Human Rights Defense India (HRDI) is an organization committed to protest violations of Human Rights of the victimized and marginalized sections of society wherever they occur. Having realized that ‘witch hunting’ is prevalent in more than 15 States of India, HRDI had organized a symposium – “Witch Hunting in India-A scandalizing reality!” at Indian Law Institute, Bhagwan Das Road, New Delhi-110001 on 30th May, 2013.
The symposium was inaugurated by Dr. Charu Wali Khanna, Member, National Commission for Women.
Dr. Rita Nath Keshari of University of Podducheri, introduced the subject and also read a poem in English on this subject. Sh. Naresh Shandilya a reputed poet read a poem ‘DIAN’.
According to Dr. Charu Wali Khanna, several women have been persecuted, tortured and killed in the garb of witchcraft in the past few decades in 16 States affected by witchcraft. The social evil of “Witch Hunting” still continues unabated here. While most of the women do not have the courage to protest against the harassment they are subjected to, some of them have not only been able to overcome the fear and trauma of being branded as witches, they have emerged as pathfinders for the victims. She emphasized the need to make a central legislation addressing this issue.
A documentary on witch hunting created by Ms. Sutapa Deb, Editor, NDTV Social was screened at the symposium. Ms. Sutapa Deb, also shared her experience with victims of witch hunting in the States of Chhattisgarh. She explained as to how Indian women are being humiliated by Ojhas and Tantrik and are being deprived of their belongings. She explained that the widows and single women having financial resources are being specifically targeted by Ojhas and Tantriks to grab their property and assets.
According to Mr. Rajesh Gogna, Secretary General of HRDI, India has a patriarchal society and women here are tortured in the name of many myths and taboos. Crimes relating to witch –hunting are basically committed against the women by family member alongwith the village authorities and so, the State’s responsibility towards the victim is highly necessary but unfortunately the rising torture trend show that the government has actually failed to act against this heinous crime. According to him since 2008, 768 women have been murdered for practicing witchcraft. Their numbers are adding up each year. A Zee Research Group (ZRG) analysis shows that states like Karnataka and Chhattisgarh that reported zero and eight murders respectively in 2010 due to witchcraft has shown a disturbing increase in just one year. While Karnataka reported an increase of 77 cases in 2011, Chhattisgarh increased from eight to 17 cases in 2011.
Mr. Anil Parasar, Registrar, National Commission of Human Rights, represented of National Human Rights Commission. He appraised the gathering the National Commission for Human Rights is seriously concern about this issue and takes cognizance of the problem whenever they are brought to the notice of the Commission. Mr. Anil Parasar appreciated the efforts being made by HRDI and assured that the Bill proposed by HRDI would be forwarded to the appropriate authorities by the Commission.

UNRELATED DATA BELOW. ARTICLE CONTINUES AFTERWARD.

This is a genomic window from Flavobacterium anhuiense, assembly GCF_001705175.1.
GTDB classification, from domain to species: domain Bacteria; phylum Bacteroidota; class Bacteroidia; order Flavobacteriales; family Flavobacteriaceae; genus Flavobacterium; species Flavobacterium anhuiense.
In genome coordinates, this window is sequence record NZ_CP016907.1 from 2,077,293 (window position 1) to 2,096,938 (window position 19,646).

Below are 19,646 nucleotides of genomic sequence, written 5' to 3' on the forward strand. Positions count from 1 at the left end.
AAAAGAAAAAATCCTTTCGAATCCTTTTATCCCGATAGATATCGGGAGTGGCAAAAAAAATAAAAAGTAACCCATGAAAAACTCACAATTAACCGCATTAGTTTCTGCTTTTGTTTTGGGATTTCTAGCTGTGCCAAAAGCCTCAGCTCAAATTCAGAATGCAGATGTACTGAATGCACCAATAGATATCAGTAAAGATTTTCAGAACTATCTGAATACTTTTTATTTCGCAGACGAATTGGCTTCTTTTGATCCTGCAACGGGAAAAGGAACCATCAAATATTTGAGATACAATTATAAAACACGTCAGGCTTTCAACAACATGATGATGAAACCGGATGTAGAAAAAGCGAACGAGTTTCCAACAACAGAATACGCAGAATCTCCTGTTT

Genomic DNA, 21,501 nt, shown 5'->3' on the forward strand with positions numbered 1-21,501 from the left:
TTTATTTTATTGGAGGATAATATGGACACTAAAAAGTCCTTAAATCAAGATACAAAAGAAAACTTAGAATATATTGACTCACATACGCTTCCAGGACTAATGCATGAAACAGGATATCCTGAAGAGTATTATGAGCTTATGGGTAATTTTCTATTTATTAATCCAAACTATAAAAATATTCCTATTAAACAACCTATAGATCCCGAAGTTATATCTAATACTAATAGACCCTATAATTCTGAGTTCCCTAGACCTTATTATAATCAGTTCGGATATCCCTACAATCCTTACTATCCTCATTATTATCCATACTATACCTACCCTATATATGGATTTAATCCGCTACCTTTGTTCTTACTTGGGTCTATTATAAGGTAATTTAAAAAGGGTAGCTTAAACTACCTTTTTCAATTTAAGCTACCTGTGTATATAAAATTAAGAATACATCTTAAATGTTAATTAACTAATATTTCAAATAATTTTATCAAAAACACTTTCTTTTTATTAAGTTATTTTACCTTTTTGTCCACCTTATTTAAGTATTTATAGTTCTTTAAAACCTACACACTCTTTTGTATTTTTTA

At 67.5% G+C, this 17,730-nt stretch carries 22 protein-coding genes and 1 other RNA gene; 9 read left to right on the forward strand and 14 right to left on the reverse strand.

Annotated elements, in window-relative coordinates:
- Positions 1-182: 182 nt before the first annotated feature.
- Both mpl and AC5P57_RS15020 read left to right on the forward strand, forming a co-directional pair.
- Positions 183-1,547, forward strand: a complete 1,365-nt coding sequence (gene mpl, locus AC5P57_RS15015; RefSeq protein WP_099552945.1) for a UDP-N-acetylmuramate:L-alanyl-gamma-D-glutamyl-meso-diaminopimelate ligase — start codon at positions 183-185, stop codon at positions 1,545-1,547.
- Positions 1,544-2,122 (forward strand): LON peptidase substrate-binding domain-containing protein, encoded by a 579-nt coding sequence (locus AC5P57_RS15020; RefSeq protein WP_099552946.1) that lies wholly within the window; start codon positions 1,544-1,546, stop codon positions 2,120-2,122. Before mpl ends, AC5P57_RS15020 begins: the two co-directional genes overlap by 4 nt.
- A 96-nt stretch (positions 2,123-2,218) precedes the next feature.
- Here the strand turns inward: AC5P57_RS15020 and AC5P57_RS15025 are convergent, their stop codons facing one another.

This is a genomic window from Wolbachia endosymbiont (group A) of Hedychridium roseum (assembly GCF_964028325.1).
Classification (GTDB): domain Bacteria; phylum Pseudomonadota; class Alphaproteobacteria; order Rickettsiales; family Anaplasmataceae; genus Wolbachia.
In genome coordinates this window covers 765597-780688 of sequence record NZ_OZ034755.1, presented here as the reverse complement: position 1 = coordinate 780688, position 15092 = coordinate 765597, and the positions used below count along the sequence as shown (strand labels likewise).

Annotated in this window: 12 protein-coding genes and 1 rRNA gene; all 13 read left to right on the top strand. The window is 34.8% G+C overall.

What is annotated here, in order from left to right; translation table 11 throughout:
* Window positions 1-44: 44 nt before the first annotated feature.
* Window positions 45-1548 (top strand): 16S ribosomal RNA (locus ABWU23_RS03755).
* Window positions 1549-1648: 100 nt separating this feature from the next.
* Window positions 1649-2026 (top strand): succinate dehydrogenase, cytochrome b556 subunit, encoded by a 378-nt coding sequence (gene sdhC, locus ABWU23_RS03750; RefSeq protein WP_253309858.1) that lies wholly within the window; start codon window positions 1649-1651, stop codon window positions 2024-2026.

Ms. Shashi Sail, the Human Rights Activists from Chhattisgarh, shared her experience of fighting for the rights of victims of witch hunting in Chhattisgarh. According to her, brutal killing of tribal women in Chhattisgarh and other States on accusations of practicing witchcraft by a village group, highlights the myriad ways in which the fairer sex is oppressed and exploited. She has opted to live in a village in Mahasamundra District of Chhattisgarh to have firsthand experience of pains and agonies suffered by the victims of witch hunting.
Ms. Madhu Mehra, women rights activists also explained her experience with the victims of witch hunting. According to her several women are lynched, forcibly evicted from their homes and villages and killed once branded as witches. Studies show that in the present scenario, Witch Hunting is not about superstition, but a form of gender-based violence that targets women in rural areas. She insisted that NGOs should come forward and activate themselves at ground level. According to her the Government and the media need to approach gender based violence on part with caste violence, bringing out the injustice of these practices rather than glorifying them.
Dr. Alok Sharma and Advocate Jyotika Kalra presented the Bill titled “Prevention and Prohibition of Witch Hunting in India”. The bill was prepared by the legal team of HRDI which includes Dr. Padmini Singh, Advocate Archana Malik and Kiran Arora. The Bill would be presented to the Parliamentarians for their consideration. Dr. Rashmi Singh and Dr. Padmini Singh conducted the brainstorming on the proposed Bill.
A Resolution was passed condemning the menace of witch hunting. The Government of India was called upon to pass legislation on this subject and National Commission for Women was requested to organize all India conference on this subject. HRDI extended all possible support to both the statutory bodies.
The programme compared by Advocate Nupur Sharma and Mr. Guruprakash of Indian Law Institute.
Dr. Rashmi Singh, Director Academics of HRDI extended the vote of thanks to the august gathering. The seminar was attended by lawyers, journalists, students, authors and representatives of various NGOs sections of society.
Advocate Archna Malik,
Programme Coordinator, HRDI